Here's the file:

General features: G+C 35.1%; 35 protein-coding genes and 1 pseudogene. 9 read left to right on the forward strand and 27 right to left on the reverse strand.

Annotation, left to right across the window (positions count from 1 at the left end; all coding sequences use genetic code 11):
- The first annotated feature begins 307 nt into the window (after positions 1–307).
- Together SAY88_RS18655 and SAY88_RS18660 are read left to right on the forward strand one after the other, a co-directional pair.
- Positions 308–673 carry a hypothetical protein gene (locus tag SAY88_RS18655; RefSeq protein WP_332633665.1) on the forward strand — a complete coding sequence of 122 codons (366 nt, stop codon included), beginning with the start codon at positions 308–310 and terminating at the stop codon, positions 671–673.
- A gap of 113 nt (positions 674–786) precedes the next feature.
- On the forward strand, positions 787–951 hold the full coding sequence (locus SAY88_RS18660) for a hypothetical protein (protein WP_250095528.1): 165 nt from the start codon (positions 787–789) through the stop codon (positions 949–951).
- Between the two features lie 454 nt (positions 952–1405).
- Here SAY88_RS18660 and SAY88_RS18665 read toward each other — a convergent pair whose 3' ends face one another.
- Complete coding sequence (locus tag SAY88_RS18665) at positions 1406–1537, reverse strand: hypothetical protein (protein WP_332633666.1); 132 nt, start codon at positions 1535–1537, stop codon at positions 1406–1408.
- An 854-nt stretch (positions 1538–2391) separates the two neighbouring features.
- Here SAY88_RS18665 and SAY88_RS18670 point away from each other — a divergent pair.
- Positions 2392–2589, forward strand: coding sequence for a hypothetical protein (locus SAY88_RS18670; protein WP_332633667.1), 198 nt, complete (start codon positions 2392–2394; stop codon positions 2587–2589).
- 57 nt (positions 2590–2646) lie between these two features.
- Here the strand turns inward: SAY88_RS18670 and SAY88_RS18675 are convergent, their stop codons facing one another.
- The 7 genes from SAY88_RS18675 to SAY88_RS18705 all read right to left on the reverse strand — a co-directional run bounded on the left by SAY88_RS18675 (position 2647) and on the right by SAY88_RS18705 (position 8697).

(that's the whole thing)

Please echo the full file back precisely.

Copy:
General features: G+C 35.1%; 35 protein-coding genes and 1 pseudogene. 9 read left to right on the forward strand and 27 right to left on the reverse strand.

Annotation, left to right across the window (positions count from 1 at the left end; all coding sequences use genetic code 11):
- The first annotated feature begins 307 nt into the window (after positions 1–307).
- Together SAY88_RS18655 and SAY88_RS18660 are read left to right on the forward strand one after the other, a co-directional pair.
- Positions 308–673 carry a hypothetical protein gene (locus tag SAY88_RS18655; RefSeq protein WP_332633665.1) on the forward strand — a complete coding sequence of 122 codons (366 nt, stop codon included), beginning with the start codon at positions 308–310 and terminating at the stop codon, positions 671–673.
- A gap of 113 nt (positions 674–786) precedes the next feature.
- On the forward strand, positions 787–951 hold the full coding sequence (locus SAY88_RS18660) for a hypothetical protein (protein WP_250095528.1): 165 nt from the start codon (positions 787–789) through the stop codon (positions 949–951).
- Between the two features lie 454 nt (positions 952–1405).
- Here SAY88_RS18660 and SAY88_RS18665 read toward each other — a convergent pair whose 3' ends face one another.
- Complete coding sequence (locus tag SAY88_RS18665) at positions 1406–1537, reverse strand: hypothetical protein (protein WP_332633666.1); 132 nt, start codon at positions 1535–1537, stop codon at positions 1406–1408.
- An 854-nt stretch (positions 1538–2391) separates the two neighbouring features.
- Here SAY88_RS18665 and SAY88_RS18670 point away from each other — a divergent pair.
- Positions 2392–2589, forward strand: coding sequence for a hypothetical protein (locus SAY88_RS18670; protein WP_332633667.1), 198 nt, complete (start codon positions 2392–2394; stop codon positions 2587–2589).
- 57 nt (positions 2590–2646) lie between these two features.
- Here the strand turns inward: SAY88_RS18670 and SAY88_RS18675 are convergent, their stop codons facing one another.
- The 7 genes from SAY88_RS18675 to SAY88_RS18705 all read right to left on the reverse strand — a co-directional run bounded on the left by SAY88_RS18675 (position 2647) and on the right by SAY88_RS18705 (position 8697).